However, this extrapolation is only correct if the neighboring areas on the substrate W are on a (substantially) flat plane. It is observed that this condition is not always the case, and in particular at the edge of the substrate W the surface is often curved. This curvature may be caused by the shape of the substrate W itself, but may also be caused by the treatment the substrate W has been subjected to, such as polishing steps, or may be caused by the underlying substrate stage to which the substrate W is clamped. The curvature could have different causes, so the curvature could subsequently have different shapes.

In FIG. 2 a, a section 14 between the mask MA and the substrate table WT of the lithographic projection apparatus is shown. In the section 14, the so-called projection system PL (e.g. as shown in FIG. 1) is present. The projection system PL contains several elements to guide and condition the projection beam PB of radiation, as is known to persons skilled in the art. After passing the projection system PL, the projection beam PB of radiation hits the surface of the substrate W on the substrate table WT. The wafer table WT will be discussed below in more detail with reference to FIG. 3.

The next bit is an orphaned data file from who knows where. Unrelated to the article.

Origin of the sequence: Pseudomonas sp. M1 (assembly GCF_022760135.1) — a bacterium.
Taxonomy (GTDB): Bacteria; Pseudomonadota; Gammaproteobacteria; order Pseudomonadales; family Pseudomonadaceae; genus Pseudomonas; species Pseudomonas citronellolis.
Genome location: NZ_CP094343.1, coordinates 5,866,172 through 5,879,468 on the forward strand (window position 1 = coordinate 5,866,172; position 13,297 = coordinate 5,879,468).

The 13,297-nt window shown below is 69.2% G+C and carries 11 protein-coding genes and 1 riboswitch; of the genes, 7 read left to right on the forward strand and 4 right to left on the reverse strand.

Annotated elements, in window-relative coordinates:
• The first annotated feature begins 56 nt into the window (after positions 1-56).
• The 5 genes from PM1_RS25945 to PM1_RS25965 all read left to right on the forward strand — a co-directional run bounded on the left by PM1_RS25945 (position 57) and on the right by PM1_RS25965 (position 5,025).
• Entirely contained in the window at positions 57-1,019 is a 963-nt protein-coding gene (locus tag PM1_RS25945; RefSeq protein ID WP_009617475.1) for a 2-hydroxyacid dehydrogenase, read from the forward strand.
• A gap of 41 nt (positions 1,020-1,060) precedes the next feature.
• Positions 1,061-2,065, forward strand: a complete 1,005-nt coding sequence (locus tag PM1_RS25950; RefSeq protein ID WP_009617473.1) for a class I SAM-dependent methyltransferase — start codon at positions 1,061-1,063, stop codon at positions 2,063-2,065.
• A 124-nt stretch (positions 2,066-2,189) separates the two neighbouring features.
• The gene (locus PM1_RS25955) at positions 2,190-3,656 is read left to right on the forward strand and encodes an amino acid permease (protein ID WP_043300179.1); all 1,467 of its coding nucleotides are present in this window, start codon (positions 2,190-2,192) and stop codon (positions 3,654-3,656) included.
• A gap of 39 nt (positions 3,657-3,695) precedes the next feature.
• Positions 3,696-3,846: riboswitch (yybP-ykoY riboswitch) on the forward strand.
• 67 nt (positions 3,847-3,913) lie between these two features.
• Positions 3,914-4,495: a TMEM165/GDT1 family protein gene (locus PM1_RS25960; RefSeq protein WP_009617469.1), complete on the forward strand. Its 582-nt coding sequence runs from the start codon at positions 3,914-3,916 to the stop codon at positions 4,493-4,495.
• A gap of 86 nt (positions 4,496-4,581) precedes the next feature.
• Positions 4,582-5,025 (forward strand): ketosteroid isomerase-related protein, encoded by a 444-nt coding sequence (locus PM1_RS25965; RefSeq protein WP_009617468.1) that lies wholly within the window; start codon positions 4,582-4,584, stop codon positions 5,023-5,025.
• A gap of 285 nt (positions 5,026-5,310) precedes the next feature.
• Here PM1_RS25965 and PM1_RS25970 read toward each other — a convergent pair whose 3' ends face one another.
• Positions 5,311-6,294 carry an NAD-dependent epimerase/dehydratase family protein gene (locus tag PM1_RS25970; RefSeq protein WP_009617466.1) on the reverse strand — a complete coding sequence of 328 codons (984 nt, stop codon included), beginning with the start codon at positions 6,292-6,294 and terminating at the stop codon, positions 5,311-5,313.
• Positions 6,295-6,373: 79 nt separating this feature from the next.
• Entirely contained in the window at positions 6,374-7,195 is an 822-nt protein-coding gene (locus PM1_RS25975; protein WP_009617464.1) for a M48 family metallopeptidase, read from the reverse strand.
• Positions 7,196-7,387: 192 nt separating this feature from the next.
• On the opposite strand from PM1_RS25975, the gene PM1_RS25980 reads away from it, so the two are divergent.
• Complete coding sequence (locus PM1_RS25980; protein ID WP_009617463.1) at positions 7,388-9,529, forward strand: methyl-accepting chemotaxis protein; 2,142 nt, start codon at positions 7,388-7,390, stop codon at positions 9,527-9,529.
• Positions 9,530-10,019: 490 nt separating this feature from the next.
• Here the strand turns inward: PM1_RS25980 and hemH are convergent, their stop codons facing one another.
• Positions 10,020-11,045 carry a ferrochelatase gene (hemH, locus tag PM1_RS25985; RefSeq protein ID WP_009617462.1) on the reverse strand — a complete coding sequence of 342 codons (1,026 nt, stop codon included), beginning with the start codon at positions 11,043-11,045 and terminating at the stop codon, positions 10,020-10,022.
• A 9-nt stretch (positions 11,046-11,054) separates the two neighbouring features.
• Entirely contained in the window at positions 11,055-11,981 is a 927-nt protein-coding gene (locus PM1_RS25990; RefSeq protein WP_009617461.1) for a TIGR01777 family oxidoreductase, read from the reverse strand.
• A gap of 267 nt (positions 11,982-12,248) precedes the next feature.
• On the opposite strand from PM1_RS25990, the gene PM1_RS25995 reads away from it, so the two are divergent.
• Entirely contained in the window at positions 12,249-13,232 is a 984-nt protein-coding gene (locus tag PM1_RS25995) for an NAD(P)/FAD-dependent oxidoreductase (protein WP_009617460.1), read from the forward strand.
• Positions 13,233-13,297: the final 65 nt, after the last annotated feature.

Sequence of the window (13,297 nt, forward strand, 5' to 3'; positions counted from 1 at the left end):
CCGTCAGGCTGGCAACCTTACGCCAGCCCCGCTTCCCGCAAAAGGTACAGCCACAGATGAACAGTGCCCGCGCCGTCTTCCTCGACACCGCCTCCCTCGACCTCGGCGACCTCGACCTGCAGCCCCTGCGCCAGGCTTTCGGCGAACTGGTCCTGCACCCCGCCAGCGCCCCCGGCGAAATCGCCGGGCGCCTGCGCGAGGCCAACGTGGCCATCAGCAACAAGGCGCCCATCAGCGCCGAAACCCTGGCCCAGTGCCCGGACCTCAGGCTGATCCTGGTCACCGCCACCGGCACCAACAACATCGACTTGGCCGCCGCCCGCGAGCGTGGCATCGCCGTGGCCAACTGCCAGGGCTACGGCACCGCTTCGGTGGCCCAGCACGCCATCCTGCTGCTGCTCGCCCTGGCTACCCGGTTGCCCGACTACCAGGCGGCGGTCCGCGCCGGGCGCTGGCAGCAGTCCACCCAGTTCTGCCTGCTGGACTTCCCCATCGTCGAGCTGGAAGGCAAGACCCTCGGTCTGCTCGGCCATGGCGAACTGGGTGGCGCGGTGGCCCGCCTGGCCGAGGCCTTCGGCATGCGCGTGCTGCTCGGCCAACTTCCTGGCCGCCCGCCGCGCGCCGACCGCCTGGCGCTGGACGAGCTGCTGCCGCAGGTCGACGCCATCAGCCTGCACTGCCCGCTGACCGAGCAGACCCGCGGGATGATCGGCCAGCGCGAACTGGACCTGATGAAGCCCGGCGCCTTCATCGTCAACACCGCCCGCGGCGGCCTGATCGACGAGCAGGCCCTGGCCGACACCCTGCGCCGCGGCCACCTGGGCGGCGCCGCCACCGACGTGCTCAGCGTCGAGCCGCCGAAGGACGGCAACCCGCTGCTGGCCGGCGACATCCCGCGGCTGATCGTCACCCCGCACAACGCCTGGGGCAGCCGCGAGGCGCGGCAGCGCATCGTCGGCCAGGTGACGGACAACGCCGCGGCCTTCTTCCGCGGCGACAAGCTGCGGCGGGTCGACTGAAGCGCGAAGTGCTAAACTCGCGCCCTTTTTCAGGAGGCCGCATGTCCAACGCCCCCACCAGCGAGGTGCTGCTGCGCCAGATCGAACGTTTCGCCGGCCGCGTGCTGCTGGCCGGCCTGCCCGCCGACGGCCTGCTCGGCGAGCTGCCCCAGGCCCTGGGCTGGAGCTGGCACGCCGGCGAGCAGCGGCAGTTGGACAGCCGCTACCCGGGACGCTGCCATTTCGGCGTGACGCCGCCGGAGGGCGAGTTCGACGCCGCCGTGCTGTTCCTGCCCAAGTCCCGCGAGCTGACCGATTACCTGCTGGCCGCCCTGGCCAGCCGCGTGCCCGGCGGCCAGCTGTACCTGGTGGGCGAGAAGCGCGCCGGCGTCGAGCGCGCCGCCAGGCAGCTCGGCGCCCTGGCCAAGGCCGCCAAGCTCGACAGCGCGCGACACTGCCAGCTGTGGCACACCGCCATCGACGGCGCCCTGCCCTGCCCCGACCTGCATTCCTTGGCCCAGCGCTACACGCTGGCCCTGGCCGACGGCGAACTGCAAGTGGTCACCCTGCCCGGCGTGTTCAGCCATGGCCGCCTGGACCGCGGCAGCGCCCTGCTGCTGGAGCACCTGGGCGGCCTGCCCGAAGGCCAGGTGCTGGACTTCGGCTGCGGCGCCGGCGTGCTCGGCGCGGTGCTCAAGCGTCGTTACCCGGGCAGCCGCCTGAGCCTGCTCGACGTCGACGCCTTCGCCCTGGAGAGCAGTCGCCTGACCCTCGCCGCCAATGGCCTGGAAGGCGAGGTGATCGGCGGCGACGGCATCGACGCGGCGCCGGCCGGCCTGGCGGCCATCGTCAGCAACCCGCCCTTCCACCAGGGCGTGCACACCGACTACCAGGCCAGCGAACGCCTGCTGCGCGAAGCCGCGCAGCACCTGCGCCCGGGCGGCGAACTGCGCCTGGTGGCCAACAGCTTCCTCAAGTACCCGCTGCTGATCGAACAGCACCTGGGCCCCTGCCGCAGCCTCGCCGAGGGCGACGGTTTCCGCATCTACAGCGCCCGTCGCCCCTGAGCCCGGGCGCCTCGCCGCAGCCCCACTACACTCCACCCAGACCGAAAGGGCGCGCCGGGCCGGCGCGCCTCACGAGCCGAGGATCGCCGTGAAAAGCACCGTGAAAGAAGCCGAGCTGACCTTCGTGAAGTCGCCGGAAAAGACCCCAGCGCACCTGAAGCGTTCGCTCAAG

The substrate table WT is connected to actuators 23. These actuators 23 are connected to a control device 6 with a central processing unit (CPU) 8 and a memory 9. The central processing unit 8 further receives information from sensors 25 measuring the actual position of the wafer table WT or wafer table holder, e.g. electrically (capacitive, inductive) or optically (e.g. interferometrically, as shown in FIG. 1).